Tuesday, August 5, 2014

No (2013)

NoLast Fall, we were treated to the triumph that was "Argo", a historical political thriller the likes of which we hadn't seen much since the 1970s. About the same time, another historical political thriller from Chile was released in certain foreign markets, after making a splash at the 2012 Cannes film festival. The movie is now finally being released into US theatres, with a DVD release on the horizon as well.

"No" (2012 release from Chile; 115 min.) brings the true story of how the military regime of Pinochet, under pressure from the international community after 15 years of dictatorship, called a referedum in 1988 on whether General Pinochet should stay on for another 6 years. A "yes" vote meant another 6 years, and a "no" vote meant the end of the Pinochet regime. As the movie opens, we are introduced to René Saavedra (played by Gael Garcia Bernal), an advertizing wizzard (we see him presenting a new, US-style, commercial for the "Free" brand of cola). Saavedra is approached by the NO campaign to bring some new ideas to the table. We get to see the actual commercials that were being considered or used by both the YES and NO campaigns, and they are dreadful on both sides. When Saavedra makes his pitch to the NO side (namely, "we need to sell a product that people will want to buy"), the initial reaction of the NO campaign is very negative, even hostile. At that point we are just about half-way into the movie and to tell you more would ruin your viewing experience, you'll just have to see for yourself how it all plays out.

Several comments: first and foremost, writer-director-coproducer Pablo Larraín does an outstanding job in bringing us a good feel for the build-up of the NO campaign (at some point someone exclaims "We need more content! We'll never be able to fill 15 minutes of TV airtime every day!"), and how it all leads up to the frantic last days of the campaign. Second, the movie is shot as if to bring you the late 1980s for real: the movie is shown in a 4:3 ratio (rather than the usual 16:9 widescreen ratio), and is shot as if this is a home movie, with heavily grained images and light contrasts. Third, I read somewhere that the movie was made on a shoe-string budget, proving once again that you don't need a hunder million dollars to make an exciting and engaging movie. The art-house theatre I just saw this at here in Cincinnati was absolutely packed, which is great news indeed. If you are in the mood for a top-notch quality foreign movie, you cannot go wrong with this. "No" is HIGHLY RECOMMENDED!

"No" in its first minute is a jarring visual experience. It's grainy and shaky, as though it were a youtube video blown onto the screen, and it's only well into the movie when we realize that the visuals are meant to evoke the visuals of late 1980s Chilean television so that actual television footage from that era could match seamlessly with the rest of the film. Once we overcome this psychological hurdle we come to appreciate "No" as a moving and stirring tale.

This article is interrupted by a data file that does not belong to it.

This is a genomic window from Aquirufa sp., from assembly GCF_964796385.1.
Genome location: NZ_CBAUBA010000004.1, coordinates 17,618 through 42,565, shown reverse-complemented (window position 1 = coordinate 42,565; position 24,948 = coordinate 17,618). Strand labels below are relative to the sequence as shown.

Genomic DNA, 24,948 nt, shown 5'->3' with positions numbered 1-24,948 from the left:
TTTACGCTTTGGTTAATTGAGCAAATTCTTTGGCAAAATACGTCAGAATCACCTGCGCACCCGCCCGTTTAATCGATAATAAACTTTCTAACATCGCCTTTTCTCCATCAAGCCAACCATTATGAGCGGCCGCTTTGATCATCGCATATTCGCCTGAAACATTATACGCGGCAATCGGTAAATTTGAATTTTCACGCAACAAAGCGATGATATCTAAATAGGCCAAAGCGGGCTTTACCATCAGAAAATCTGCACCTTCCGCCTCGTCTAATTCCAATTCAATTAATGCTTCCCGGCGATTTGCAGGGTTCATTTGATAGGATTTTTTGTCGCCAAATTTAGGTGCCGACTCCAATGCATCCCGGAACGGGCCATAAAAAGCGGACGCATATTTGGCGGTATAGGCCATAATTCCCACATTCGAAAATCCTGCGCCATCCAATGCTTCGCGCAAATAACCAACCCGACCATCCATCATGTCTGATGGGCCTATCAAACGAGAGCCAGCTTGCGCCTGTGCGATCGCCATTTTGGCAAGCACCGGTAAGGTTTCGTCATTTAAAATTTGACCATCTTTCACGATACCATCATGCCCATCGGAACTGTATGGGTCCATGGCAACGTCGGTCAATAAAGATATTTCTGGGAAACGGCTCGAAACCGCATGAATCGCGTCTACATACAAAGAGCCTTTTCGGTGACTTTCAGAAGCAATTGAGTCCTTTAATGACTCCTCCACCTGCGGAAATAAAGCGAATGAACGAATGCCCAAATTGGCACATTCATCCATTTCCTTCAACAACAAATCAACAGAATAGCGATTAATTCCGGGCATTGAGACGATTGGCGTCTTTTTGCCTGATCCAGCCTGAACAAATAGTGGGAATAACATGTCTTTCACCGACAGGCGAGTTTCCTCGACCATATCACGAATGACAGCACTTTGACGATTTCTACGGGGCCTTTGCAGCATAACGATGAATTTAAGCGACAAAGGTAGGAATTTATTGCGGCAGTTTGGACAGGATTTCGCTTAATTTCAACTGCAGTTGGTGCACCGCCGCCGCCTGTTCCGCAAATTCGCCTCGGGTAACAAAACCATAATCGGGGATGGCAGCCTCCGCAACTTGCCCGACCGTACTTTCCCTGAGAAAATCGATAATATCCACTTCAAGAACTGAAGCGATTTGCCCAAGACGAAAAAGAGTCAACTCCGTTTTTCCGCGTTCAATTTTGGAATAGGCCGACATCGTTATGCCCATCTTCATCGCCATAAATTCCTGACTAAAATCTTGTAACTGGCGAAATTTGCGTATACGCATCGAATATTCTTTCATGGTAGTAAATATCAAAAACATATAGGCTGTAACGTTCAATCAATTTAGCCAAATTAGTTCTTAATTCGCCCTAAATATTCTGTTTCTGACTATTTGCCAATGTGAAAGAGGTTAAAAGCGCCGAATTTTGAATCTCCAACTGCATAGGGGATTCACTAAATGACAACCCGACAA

It's 1988, and Pinochet's military dictatorship of Chile has endured for fifteen years. Facing growing international pressure (namely, US pressure), the dictator decides to hold a referendum whether to extend his rule by another 8 years. It seems to the majority of those most opposed to him (40 percent of Chileans live below the poverty line, and there are tens of thousands of political dissidents either killed, exiled, or disappeared) that the referendum is just a sham, and they are determined to ignore it. But one adman (played by the always wonderful Garcia Bernal) is determined to get the apathetic (the young) and the scared (middle-class women in their sixties) to vote, and to finally topple Pinochet from power.

There are two dimensions to the film, both equally powerful and effective. The first dimension is how a political/media strategy is formed and executed with limited resources. Knowing that Pinochet's first weapon of choice is to instill fear in Chileans, the adman wisely decides to instill hope, excitement, and optimism with a colorful, funny, and irreverent media campaign. He carefully calibrates that to stir people into action you should not remind them of the terrible times and sacrifices made in the past (people would rather forget these things), but remind them of the good times ahead if Chile were to become an open and free democracy.

The second dimension is the adman's personal struggles that reveal the deep tensions within Chilean society, and here the director has used a lot of creative license. The adman is married to a political dissident who lives with an artist when she is not in jail, and she constantly reminds him how by seeking to struggle he is helping to legitimize the fraud that is the referendum. His boss in the ad agency is close to the dictatorship, and he becomes the dictatorship's main media strategist, and thus the adman's antagonist. And he has a son whom he is trying to protect from Chile's political turmoil while fighting to create for him a better future.

The premise of the film -that a media campaign that lasted for 15 minutes on television for 27 dyas -toppled Chile's military dictatorship is shaky at best, pure fantasy at worst. Nevertheless, "No" is a very stirring film that will be celebrated by Chileans for a long time as its "Birth of a Nation."

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You might notice as the film No begins that the colors are faded, the images aren't very crisp and the whole thing kind of looks like a Youtube clip of an MTV video they recorded back in the eighties. And then you'll begin to observe that this is a good thing. The tattered cinematography allows the director, Pablo Larrain, to weave news footage, telenovela clips, commercials and music videos from a quarter of a century ago seamlessly into his political drama of the 1988 referendum on the Chilean dictator Augusto Pinochet, drawing the viewer back to that time and place.